Anthem's proposed acquisition of Blue Cross and Blue Shield of Kansas may be on its way to a showdown in the state's Supreme Court.
Kansas Insurance Commissioner Kathleen Sebelius last week appealed a June 7 ruling by a state court judge who overturned her initial rejection of the $370 million Blues sale to Indianapolis-based for-profit Anthem. Shawnee County District Judge Terry Bullock ordered Sebelius to take another look at the deal, which she blocked in February on the grounds that it would result in "millions of dollars in increased health insurance rates" and "threatened the local healthcare decisionmaking" Kansans depend on from the Blues.
Sebelius announced on June 11 that she would appeal and was additionally entering a motion to transfer the case from the state court of appeals to the Kansas Supreme Court.
"This judge's opinion is incorrect and not in the interests of the people of Kansas," Sebelius said in a written statement. "I'm confident that, when all is said and done, the people of Kansas will be protected and Kansas Blue Cross (and) Blue Shield will remain in the hands of its local policyholders."
Sebelius' rejection of the insurance conversion is the first time a state insurance commissioner has denied a deal from proceeding, and the legal outcome could set a strong precedent for increased state scrutiny in other conversion deals, said Gregg Mackuse, an attorney with Philadelphia law firm Miller, Alfano & Raspanti.
The proposed merger in Kansas reflects a trend in Blues plans' consolidation nationwide, he said, with WellPoint and Anthem leading the way as buyers (See related story, facing page)."It's not going to end in Kansas-the battle ground will change from state to state" Mackuse said. "This is the beginning of a series of mega-mergers." The proposed sale, which would require the Blues to convert from a mutual company to a for-profit, was announced in May 2001. Both Anthem and the Blues filed appeals in March after Sebelius ruled against the sale. In her February order, Sebelius said Anthem's premiums for small groups and individuals would exceed rate increases that would occur under the Blues plan's current management. Anthem would also increase rates more quickly than the Blues because it would seek higher underwriting margins than the Blues plan, she said. Based on their own calculations, a Kansas Insurance Department legal team, working independently of Sebelius, reported that Anthem would have to raise the premiums at the Blues by $248 million over five years to meet its target profit margin.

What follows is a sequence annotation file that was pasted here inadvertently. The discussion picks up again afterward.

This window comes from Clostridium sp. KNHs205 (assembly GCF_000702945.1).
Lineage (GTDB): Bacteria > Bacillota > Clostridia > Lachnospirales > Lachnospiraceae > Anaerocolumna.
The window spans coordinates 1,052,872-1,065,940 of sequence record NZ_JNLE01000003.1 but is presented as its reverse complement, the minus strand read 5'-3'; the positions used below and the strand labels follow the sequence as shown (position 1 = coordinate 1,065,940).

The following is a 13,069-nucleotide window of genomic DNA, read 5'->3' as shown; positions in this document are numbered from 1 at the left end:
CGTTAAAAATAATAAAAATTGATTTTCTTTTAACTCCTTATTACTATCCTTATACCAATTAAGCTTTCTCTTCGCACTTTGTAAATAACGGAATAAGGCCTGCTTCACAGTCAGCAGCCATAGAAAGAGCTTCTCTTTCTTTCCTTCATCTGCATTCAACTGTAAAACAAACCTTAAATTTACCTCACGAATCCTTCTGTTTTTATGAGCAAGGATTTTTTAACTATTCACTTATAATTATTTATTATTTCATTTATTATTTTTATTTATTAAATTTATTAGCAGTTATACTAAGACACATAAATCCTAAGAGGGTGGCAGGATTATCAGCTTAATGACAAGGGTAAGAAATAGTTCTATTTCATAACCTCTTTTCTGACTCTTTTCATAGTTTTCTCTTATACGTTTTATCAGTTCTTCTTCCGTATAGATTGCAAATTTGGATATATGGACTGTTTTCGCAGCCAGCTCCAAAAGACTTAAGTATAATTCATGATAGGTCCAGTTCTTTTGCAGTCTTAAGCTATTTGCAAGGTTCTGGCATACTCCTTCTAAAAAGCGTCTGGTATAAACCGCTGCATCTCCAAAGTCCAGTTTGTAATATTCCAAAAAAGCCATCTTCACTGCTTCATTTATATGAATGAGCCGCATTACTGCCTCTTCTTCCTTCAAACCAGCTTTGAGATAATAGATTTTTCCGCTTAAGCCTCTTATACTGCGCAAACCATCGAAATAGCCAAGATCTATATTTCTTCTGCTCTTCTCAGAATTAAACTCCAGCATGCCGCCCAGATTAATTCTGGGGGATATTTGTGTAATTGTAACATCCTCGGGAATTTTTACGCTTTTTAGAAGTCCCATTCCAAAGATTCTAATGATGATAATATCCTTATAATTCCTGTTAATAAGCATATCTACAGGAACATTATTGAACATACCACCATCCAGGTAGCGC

Blues officials said the company felt "vindicated" that the judge "recognized the validity" of its legal argument that Sebelius acted outside Kansas statutes in denying the deal based on speculation about future premium rate increases. Because Kansas law gives the insurance commissioner the authority to regulate premiums, dividend payments and surplus levels, "she had no legal reason to deny the affiliation based on areas in which her department already has been granted authority by the Legislature," Blues officials said in a written statement.
Bullock, in his final order, said that "although the commissioner is granted power to supervise insurers and to enforce the Kansas Insurance Code, she is not authorized to add or change established legal requirements or take regulatory action based upon anticipated premium rates or levels of surplus that would be either required by or consistent with the law."
Anthem and Blues officials said they expected Sebelius' appeal.
It remains to be seen if the court of appeals will hear the case. If the state's Supreme Court justices believe the case has substantial statewide interest, they can request that it be sent directly to their docket, Blues spokeswoman Mary Beth Brutton said.